language, In short, all the conditions of
hf.i with vour people, are utterly un
s ui ted to the Boer farmer, and his leaders
know this.
"Like vour frontiersmen, the Boer
farmer is generous, hospitable, sharp in
a tiorse trade, and like the first genera
tion of Yankees in this century, lie hates
everything English individually and
collectively. It is dill'erent in your
country now it will be dilTereut in the
Transvaal eixty years hence. A few of
the irrecoriciliables will go into German
Africa, but they will Hnd that they have
gone from the frying pan into the fire,
and cnoBt of them will come back."
.Many others have answered in sub
stance to tho same ellYct, but I have
(pioted ni) Dntch'friend almost verbatim,
Ucuuse he is an educated man, his kins
men aie Boers, and bis sympathies are
no strongly with them and against tbe
I spent ten (lays in Cape Town, and ar
rived here only Thursday laBt. I saw
many Boers In Cape Tow n, w ho had been
expelled from the TraiiBvaal, and also
many Americans refugees. I have yet
to meet an American in Africa who is
not strongly in favor of the English in
this war. Many of them admire the
BoHrs as men and neighbors but strictly
outside of anv political relations. Nut
United States fur a few weeks!
the Columbian exposition, but the hvs j
of our American politics am! politician 1
were far beyond his coiiipreln-t.sion, he
aid. j
Alter ball an hour's explanation of our ;
System, and republican majority in the j
United States senate, he b'gaii to ivin-'
prehend that a grtat dial of the "eym-I
pathy" which has been so freely ex
pressed in political platfoi ms f ir his:
friends, was for political purposes prin-
cipally, and that even if Mr. Bryan hsul
been elected in September, lie could d 1 1
n ithiug for tho Buers, wi,i;e it ail! l,e '
altogether too lute for help when our
election actually takes place, no matter!
who is elected. V, s. C'Ri.n. j
Voting Vrnvllle leil. I
Manila, Oct. 2-1, via Hong Koiitf, Oct.
The rebel, Captain Novicio, 1ms
been tried by a military commission at
Baler, Northern Luzon, charged with
burningallve a seaman named McDonald,
of Lieutenant Gillmore's Yorktosvn
party. Novicio was found guilty and
sentenced to death. The commission's
sentence is now in the hands of General
MacArthur for approval.
Testimony was produced at the trial
showing Novicio also caused the death ol
Venville, another member of Lieutenant
Uillmore's party, by delivering him into
the hands of the native tribesmen known
as Igorotes, who, under the pretext of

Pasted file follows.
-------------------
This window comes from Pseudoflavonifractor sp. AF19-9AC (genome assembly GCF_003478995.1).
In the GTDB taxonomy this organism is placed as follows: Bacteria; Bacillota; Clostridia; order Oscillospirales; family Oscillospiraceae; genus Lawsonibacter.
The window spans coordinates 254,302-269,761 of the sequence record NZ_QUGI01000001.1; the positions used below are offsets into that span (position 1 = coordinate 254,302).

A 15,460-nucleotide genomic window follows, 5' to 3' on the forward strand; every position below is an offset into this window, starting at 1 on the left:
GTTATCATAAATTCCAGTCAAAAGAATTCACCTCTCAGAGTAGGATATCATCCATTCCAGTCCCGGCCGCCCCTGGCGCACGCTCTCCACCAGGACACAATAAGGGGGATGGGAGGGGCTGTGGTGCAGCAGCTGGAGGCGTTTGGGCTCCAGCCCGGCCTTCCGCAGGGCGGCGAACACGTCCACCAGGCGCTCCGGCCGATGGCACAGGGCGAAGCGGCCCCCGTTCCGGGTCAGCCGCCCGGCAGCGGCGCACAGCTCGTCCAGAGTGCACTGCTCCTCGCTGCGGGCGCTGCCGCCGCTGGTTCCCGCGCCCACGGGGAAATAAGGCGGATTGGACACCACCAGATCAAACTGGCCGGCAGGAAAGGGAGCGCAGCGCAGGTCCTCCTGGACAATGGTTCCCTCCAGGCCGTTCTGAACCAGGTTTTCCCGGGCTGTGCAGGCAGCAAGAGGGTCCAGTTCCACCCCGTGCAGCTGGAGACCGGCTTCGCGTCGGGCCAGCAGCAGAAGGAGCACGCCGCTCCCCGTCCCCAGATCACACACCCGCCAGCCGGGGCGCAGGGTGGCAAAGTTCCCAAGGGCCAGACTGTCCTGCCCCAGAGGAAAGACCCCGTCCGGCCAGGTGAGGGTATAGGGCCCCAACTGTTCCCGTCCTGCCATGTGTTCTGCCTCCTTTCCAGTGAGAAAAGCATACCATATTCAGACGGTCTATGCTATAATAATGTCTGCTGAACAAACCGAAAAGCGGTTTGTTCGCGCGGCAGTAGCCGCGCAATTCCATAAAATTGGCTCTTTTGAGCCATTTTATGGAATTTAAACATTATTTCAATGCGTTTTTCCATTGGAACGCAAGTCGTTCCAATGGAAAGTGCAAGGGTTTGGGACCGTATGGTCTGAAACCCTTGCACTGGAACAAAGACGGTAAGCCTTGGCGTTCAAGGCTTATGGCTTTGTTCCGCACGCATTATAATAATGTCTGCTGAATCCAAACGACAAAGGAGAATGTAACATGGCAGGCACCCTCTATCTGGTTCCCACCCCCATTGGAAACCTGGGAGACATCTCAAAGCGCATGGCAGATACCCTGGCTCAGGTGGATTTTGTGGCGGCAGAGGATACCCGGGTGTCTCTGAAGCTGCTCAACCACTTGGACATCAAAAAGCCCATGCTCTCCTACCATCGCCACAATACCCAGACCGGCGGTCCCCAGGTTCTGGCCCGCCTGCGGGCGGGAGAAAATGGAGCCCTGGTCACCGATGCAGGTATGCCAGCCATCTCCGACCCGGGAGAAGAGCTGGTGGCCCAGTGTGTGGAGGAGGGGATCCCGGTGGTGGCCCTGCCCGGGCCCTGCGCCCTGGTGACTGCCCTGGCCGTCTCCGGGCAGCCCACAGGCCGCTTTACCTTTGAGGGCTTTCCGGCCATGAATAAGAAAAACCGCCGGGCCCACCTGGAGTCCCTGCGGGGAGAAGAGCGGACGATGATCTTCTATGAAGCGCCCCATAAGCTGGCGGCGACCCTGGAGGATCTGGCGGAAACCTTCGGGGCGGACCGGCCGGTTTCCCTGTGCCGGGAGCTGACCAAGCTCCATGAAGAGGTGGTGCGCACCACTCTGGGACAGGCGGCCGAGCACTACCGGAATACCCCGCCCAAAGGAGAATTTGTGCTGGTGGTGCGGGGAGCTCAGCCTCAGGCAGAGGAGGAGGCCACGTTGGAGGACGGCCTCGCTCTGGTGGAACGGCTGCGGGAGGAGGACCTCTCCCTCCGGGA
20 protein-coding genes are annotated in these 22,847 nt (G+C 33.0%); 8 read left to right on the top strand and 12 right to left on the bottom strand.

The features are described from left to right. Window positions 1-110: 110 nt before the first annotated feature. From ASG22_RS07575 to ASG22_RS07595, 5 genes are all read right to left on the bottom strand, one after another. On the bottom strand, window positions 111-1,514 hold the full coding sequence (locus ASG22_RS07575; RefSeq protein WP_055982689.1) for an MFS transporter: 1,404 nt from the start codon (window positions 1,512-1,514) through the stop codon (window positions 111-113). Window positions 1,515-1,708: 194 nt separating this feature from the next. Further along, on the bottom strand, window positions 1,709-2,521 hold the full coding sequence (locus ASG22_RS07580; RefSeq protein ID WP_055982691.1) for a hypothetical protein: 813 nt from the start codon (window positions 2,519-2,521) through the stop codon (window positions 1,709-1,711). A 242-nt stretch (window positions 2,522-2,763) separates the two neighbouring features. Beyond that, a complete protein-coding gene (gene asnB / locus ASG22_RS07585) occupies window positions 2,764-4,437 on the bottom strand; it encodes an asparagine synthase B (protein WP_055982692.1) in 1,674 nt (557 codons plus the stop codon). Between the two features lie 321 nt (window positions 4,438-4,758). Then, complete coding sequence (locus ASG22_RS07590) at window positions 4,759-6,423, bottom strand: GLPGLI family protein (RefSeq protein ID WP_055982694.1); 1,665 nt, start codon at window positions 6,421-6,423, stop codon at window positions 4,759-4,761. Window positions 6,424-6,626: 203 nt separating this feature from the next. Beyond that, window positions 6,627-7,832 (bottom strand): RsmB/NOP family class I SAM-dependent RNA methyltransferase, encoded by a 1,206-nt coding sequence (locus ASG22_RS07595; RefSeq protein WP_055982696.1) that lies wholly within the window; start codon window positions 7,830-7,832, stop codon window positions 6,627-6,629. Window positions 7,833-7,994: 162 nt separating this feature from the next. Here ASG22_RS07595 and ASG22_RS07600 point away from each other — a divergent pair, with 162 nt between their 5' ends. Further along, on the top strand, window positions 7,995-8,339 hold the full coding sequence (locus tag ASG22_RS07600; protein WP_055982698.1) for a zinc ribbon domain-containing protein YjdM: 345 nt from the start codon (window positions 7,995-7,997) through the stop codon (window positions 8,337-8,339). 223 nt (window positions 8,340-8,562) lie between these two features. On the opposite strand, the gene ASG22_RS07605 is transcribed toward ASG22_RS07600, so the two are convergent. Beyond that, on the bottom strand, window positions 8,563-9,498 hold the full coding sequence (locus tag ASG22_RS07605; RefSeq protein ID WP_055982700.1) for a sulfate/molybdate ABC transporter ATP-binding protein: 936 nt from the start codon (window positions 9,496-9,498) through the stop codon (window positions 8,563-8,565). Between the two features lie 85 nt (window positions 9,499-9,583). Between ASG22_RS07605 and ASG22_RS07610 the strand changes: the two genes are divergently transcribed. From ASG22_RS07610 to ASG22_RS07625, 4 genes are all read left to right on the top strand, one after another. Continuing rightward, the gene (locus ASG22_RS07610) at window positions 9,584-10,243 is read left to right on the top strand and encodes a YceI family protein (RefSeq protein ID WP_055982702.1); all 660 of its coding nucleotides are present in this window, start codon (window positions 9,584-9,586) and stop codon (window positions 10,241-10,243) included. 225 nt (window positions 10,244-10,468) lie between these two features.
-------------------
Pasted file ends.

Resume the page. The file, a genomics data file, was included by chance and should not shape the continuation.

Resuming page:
going fishing-, luted Venville into the
woods and murdered hi in with two
Spsnish friends, who wire Venville's
fellow captives. Tho tribesmen bout.d
Venville, opened bis veins and sucked
his blood until be was dead. The evi
dence also showed that Novicio killed a
Filipino named Kodiiguez, who was
suspected of being friendly to tbe Ameri
cans. Geueral . Wheaton has approved
the commission's sentence.
Tho lvlntl You Have Always liought, niul v Well lias lccii
In use lor over SO leari. hornet Iho nlo-iiahirn nf
- ainl lias been made under Ms pcr-
f'. 7 mmiuI super vision since lt Infancy.
KCKAAi Allow no one tmletvlve you iu this.
All Counterfeits, Imitations ami Just-us-jrood,, tiro but
Experiments tliat triito with ami endanger tho health of
Infant mul Children 1'xporieneo against Kxpcrliucut
Castoria is a harmless substitute for Castor Oil, Pare
guric, Drops ami Soothing Syrups. It is Pleasant. It
contains neither Opium, Morphine nor other Narootlo
Mibstancc. Its ago is its guarantee. It destroys AVornn
mul allays Feverishness. It cures Diarrhoea anil AVI ml
Colic. It relieves Teething Troubles, cures Constipation
ml Flatulency. It assimilates the Pood, regulates tho
Stomach uud IJowcIs, giving healthy ami natural sleep.
The Childicu's Panacea The mother's friend.
Bears the Signature of
The Kind You Have Always Bought
In Use For Over 30 Years.
McKinley Captures Yule.
New Havkn, Conn., Oct. 24. The
exact figureeof the p'oll of Yale university
for presidential candidates, as announced
today, were 1418 for McKinley to 150 lor
Bryan. Divided into departments, tho
vote stood: Acsdimic McKinley ;JI8,
Bryan 22; law school McKinley 107,
Bryan 32; divinity school McKiniey 40,
Bryan 9; medical school McKinley ."!),
Bryan 23.
AdterllReil Loltern.
Foilow ing is tbe list of letters remain
ing in the postorTice at Tho Dalles un
called for October 27, 1!)00. I'ersons
calling for the sumo w ill give date on
which they were advertised :
Aonler, Patrick Ilurnuni, Miss Ora
Brown, Mrs Pollie Chamberlain, Louise
Cartwrmht, D P
Coats, Harvey
Douglas, Frank
Ketch, Ed
Montgomery Chas
MeGurgan, W E
McGreer, Nellie
Retiring from Business.
Closing out my Entire Stock Kegardless of Cost.
Dry Good?, Clothing, Boots and Shoes, at much l-ss itmn wholesale
prices. Will fell in bulk or in .lots, or any way to suit purchasers.
Entire stock must be closed out before 30 days.
All goods will be sacrificed except Thompson's Glove-fitting Corsets
Bntterick Patterns. Your prices will be mine. Call early and secure
Corner Second and Court ts.
d jr jrs ji q
Proprietory Commercial SampIe